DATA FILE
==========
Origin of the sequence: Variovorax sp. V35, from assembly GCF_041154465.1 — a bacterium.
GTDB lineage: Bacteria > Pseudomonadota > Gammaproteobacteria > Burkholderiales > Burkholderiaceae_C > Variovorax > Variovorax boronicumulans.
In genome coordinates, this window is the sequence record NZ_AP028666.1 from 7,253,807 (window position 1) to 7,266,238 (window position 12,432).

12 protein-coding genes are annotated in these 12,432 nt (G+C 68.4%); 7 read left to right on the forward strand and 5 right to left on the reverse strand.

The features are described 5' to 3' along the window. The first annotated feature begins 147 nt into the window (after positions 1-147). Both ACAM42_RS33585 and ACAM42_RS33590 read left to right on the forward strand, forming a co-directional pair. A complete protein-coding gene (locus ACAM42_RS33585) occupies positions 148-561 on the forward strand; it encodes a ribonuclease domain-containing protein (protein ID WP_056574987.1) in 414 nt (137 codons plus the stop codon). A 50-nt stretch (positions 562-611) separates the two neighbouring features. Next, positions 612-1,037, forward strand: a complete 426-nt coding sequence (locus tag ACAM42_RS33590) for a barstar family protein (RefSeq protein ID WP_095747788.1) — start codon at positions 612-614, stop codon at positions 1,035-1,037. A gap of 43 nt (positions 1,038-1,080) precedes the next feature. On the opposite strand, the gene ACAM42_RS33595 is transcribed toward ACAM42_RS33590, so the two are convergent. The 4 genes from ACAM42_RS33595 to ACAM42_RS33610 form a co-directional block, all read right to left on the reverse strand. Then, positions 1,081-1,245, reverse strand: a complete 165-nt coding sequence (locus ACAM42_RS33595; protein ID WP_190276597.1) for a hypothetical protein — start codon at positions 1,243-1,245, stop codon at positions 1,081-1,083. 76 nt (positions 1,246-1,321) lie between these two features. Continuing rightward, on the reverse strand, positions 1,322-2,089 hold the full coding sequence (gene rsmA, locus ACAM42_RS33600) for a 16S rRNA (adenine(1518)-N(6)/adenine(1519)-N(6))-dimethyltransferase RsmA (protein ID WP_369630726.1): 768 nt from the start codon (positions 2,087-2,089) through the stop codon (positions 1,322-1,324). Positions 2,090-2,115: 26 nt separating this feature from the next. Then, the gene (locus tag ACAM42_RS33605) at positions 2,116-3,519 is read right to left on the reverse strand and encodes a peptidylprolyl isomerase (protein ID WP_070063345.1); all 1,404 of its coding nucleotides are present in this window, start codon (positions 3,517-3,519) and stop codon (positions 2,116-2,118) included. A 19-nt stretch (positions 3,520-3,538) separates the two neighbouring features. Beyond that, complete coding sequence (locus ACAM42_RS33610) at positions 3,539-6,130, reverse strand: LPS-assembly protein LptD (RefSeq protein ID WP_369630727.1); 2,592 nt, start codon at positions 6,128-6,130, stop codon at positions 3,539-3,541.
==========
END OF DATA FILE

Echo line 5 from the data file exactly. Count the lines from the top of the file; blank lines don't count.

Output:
The features are described 5' to 3' along the window. The first annotated feature begins 147 nt into the window (after positions 1-147). Both ACAM42_RS33585 and ACAM42_RS33590 read left to right on the forward strand, forming a co-directional pair. A complete protein-coding gene (locus ACAM42_RS33585) occupies positions 148-561 on the forward strand; it encodes a ribonuclease domain-containing protein (protein ID WP_056574987.1) in 414 nt (137 codons plus the stop codon). A 50-nt stretch (positions 562-611) separates the two neighbouring features. Next, positions 612-1,037, forward strand: a complete 426-nt coding sequence (locus tag ACAM42_RS33590) for a barstar family protein (RefSeq protein ID WP_095747788.1) — start codon at positions 612-614, stop codon at positions 1,035-1,037. A gap of 43 nt (positions 1,038-1,080) precedes the next feature. On the opposite strand, the gene ACAM42_RS33595 is transcribed toward ACAM42_RS33590, so the two are convergent. The 4 genes from ACAM42_RS33595 to ACAM42_RS33610 form a co-directional block, all read right to left on the reverse strand. Then, positions 1,081-1,245, reverse strand: a complete 165-nt coding sequence (locus ACAM42_RS33595; protein ID WP_190276597.1) for a hypothetical protein — start codon at positions 1,243-1,245, stop codon at positions 1,081-1,083. 76 nt (positions 1,246-1,321) lie between these two features. Continuing rightward, on the reverse strand, positions 1,322-2,089 hold the full coding sequence (gene rsmA, locus ACAM42_RS33600) for a 16S rRNA (adenine(1518)-N(6)/adenine(1519)-N(6))-dimethyltransferase RsmA (protein ID WP_369630726.1): 768 nt from the start codon (positions 2,087-2,089) through the stop codon (positions 1,322-1,324). Positions 2,090-2,115: 26 nt separating this feature from the next. Then, the gene (locus tag ACAM42_RS33605) at positions 2,116-3,519 is read right to left on the reverse strand and encodes a peptidylprolyl isomerase (protein ID WP_070063345.1); all 1,404 of its coding nucleotides are present in this window, start codon (positions 3,517-3,519) and stop codon (positions 2,116-2,118) included. A 19-nt stretch (positions 3,520-3,538) separates the two neighbouring features. Beyond that, complete coding sequence (locus ACAM42_RS33610) at positions 3,539-6,130, reverse strand: LPS-assembly protein LptD (RefSeq protein ID WP_369630727.1); 2,592 nt, start codon at positions 6,128-6,130, stop codon at positions 3,539-3,541.